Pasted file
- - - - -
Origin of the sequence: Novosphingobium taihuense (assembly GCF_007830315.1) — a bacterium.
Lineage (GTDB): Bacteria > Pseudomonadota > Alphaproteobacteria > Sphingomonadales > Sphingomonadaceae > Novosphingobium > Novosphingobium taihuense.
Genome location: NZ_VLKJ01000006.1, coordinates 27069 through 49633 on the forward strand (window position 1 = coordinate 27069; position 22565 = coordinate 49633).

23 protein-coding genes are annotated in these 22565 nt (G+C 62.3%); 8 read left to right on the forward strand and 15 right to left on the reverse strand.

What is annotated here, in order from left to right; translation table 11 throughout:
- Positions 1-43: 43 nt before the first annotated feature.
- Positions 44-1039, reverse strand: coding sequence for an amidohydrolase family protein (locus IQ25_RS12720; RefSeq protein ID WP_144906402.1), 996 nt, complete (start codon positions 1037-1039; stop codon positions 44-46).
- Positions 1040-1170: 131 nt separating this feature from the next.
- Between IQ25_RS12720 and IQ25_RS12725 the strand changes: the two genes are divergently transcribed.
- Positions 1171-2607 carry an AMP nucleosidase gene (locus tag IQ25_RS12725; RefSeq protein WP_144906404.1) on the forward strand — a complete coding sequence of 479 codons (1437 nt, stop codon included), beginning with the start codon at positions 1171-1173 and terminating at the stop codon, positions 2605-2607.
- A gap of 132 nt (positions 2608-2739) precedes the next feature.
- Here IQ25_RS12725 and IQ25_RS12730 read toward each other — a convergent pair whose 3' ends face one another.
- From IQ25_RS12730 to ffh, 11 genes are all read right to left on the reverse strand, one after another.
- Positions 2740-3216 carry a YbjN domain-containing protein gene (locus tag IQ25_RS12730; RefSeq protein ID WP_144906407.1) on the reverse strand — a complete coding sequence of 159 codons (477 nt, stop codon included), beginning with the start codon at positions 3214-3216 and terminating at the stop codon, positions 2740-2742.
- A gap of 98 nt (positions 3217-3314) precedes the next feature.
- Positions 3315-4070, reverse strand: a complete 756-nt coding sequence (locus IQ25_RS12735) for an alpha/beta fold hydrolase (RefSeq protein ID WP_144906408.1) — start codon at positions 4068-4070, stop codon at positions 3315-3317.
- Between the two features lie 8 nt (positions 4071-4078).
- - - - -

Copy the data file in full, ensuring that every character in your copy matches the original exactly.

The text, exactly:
Origin of the sequence: Novosphingobium taihuense (assembly GCF_007830315.1) — a bacterium.
Lineage (GTDB): Bacteria > Pseudomonadota > Alphaproteobacteria > Sphingomonadales > Sphingomonadaceae > Novosphingobium > Novosphingobium taihuense.
Genome location: NZ_VLKJ01000006.1, coordinates 27069 through 49633 on the forward strand (window position 1 = coordinate 27069; position 22565 = coordinate 49633).

23 protein-coding genes are annotated in these 22565 nt (G+C 62.3%); 8 read left to right on the forward strand and 15 right to left on the reverse strand.

What is annotated here, in order from left to right; translation table 11 throughout:
- Positions 1-43: 43 nt before the first annotated feature.
- Positions 44-1039, reverse strand: coding sequence for an amidohydrolase family protein (locus IQ25_RS12720; RefSeq protein ID WP_144906402.1), 996 nt, complete (start codon positions 1037-1039; stop codon positions 44-46).
- Positions 1040-1170: 131 nt separating this feature from the next.
- Between IQ25_RS12720 and IQ25_RS12725 the strand changes: the two genes are divergently transcribed.
- Positions 1171-2607 carry an AMP nucleosidase gene (locus tag IQ25_RS12725; RefSeq protein WP_144906404.1) on the forward strand — a complete coding sequence of 479 codons (1437 nt, stop codon included), beginning with the start codon at positions 1171-1173 and terminating at the stop codon, positions 2605-2607.
- A gap of 132 nt (positions 2608-2739) precedes the next feature.
- Here IQ25_RS12725 and IQ25_RS12730 read toward each other — a convergent pair whose 3' ends face one another.
- From IQ25_RS12730 to ffh, 11 genes are all read right to left on the reverse strand, one after another.
- Positions 2740-3216 carry a YbjN domain-containing protein gene (locus tag IQ25_RS12730; RefSeq protein ID WP_144906407.1) on the reverse strand — a complete coding sequence of 159 codons (477 nt, stop codon included), beginning with the start codon at positions 3214-3216 and terminating at the stop codon, positions 2740-2742.
- A gap of 98 nt (positions 3217-3314) precedes the next feature.
- Positions 3315-4070, reverse strand: a complete 756-nt coding sequence (locus IQ25_RS12735) for an alpha/beta fold hydrolase (RefSeq protein ID WP_144906408.1) — start codon at positions 4068-4070, stop codon at positions 3315-3317.
- Between the two features lie 8 nt (positions 4071-4078).